The global ransomware attack known as Wannacry or Wannacrypt spread rapidly and caused havoc over the weekend, striking outdated and vulnerable Windows systems that forced businesses, organizations, and even Britain’s National Health Service to come to a halt. Windows released a patch for the older systems and several hackers claimed to be working in the background to counter the efforts of the cyber thieves.
The source of the attack was initially traced to Russia, but new details seem to indicate that some of the code used in the attack is similar to the code used in the high-profile North Korea cyberattacks in recent years. According to the New York Times, Symantec discovered the similarities between the ransomware attack this weekend, the Sony Hack in 2014, and the recent rise in hacks against banks around the world — all which have been linked to North Korea:
The computer code used in the ransomware bore some striking similarities to the code used in those three attacks. That code has not been widely used, and has been seen only in attacks by North Korean-linked hackers. Researchers at Google and Kaspersky, a Moscow-based cybersecurity firm, confirmed the coding similarities.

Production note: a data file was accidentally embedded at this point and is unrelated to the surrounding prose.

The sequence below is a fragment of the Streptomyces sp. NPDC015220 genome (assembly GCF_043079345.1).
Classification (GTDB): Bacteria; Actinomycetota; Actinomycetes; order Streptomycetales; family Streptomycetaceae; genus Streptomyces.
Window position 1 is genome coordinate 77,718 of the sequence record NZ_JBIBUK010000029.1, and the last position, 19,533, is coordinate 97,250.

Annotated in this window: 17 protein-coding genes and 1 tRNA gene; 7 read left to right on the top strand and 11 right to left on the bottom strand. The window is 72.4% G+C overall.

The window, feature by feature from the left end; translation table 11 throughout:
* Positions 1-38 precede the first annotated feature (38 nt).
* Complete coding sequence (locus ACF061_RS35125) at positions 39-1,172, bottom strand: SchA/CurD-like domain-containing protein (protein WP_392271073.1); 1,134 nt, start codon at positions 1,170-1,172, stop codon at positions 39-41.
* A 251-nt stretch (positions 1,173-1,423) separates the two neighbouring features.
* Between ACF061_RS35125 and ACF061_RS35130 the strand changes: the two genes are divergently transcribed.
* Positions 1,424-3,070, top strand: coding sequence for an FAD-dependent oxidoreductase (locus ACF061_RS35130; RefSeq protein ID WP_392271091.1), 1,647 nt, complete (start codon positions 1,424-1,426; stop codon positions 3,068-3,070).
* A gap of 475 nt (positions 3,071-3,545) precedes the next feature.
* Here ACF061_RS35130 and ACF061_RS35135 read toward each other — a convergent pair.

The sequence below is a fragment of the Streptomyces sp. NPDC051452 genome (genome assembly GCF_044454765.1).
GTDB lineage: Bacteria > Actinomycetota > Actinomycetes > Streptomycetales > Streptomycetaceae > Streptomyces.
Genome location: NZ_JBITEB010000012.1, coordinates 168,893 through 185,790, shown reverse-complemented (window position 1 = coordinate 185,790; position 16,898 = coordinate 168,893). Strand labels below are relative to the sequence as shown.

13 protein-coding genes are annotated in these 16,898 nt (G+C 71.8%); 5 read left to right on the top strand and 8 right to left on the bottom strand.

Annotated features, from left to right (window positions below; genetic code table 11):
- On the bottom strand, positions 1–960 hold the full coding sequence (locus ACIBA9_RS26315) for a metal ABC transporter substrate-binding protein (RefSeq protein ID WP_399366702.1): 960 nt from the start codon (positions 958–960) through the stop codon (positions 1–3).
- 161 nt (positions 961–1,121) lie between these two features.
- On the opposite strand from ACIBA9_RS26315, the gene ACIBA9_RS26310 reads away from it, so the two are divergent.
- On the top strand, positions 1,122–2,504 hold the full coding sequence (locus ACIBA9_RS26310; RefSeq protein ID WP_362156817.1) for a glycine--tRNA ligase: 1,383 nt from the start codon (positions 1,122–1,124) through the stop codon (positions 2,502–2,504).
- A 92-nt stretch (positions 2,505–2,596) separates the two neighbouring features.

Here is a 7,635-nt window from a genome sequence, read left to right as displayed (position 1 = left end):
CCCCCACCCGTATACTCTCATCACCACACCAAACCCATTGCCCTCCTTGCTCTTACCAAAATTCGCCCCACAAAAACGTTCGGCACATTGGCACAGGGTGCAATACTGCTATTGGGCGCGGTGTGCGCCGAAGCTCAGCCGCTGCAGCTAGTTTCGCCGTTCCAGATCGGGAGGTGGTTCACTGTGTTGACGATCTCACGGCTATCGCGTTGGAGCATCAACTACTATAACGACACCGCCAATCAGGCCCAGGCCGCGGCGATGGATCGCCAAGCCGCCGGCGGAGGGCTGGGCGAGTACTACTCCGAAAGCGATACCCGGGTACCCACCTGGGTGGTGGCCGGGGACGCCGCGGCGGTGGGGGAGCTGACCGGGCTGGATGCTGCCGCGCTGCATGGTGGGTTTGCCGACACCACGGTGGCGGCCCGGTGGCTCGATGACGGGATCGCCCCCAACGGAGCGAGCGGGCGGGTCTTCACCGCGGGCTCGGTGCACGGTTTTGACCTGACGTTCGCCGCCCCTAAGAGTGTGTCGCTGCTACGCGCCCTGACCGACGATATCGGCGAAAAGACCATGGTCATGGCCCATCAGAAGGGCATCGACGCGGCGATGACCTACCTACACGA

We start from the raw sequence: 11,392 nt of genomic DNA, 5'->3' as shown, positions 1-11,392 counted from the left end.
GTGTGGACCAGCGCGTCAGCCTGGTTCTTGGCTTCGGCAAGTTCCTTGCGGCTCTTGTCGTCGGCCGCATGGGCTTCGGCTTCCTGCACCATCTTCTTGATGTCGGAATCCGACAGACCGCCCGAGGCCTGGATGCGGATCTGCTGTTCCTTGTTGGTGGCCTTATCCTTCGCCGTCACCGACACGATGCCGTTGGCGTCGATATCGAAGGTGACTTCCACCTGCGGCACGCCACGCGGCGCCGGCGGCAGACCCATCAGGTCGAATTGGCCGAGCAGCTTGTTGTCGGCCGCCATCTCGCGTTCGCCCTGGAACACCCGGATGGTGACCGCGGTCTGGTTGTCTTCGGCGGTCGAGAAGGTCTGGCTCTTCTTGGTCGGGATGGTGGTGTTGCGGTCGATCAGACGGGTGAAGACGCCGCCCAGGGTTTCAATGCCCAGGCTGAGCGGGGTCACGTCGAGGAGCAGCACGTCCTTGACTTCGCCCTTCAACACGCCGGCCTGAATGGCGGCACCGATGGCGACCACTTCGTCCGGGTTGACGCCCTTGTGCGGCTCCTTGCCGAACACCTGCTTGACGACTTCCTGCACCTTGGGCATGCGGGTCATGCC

The news would add a new layer of difficulty to the already growing tensions with North Korea if it turned out to be correct. But at this point, the attack cannot be fully verified to be an operation by the dictatorship:
Those clues alone are not definitive, however. Hackers often borrow and retrofit one another’s attack methods, and government agencies are known to plant “false flags” in their code to throw off forensic investigators.
“At this time, all we have is a temporal link,” said Eric Chien, an investigator at Symantec who was among the first to identify the Stuxnet worm, the American- and Israeli-led attacks on Iran’s nuclear program, and North Korea’s effort to steal millions from the Bangladeshi bank. “We want to see more coding similarities,’’ he said, “to give us more confidence.’’
At this point, the only true blame can be placed on the government and the NSA for the alleged creation of the tools that made the attack possible. While outside players are behind the attack, critics like Microsoft are citing the exploits created behind closed government doors as a gift bag for nations and criminals to utilize if they leak out. It will be interesting to see where the investigation goes as more data is analyzed.
(Via The New York Times)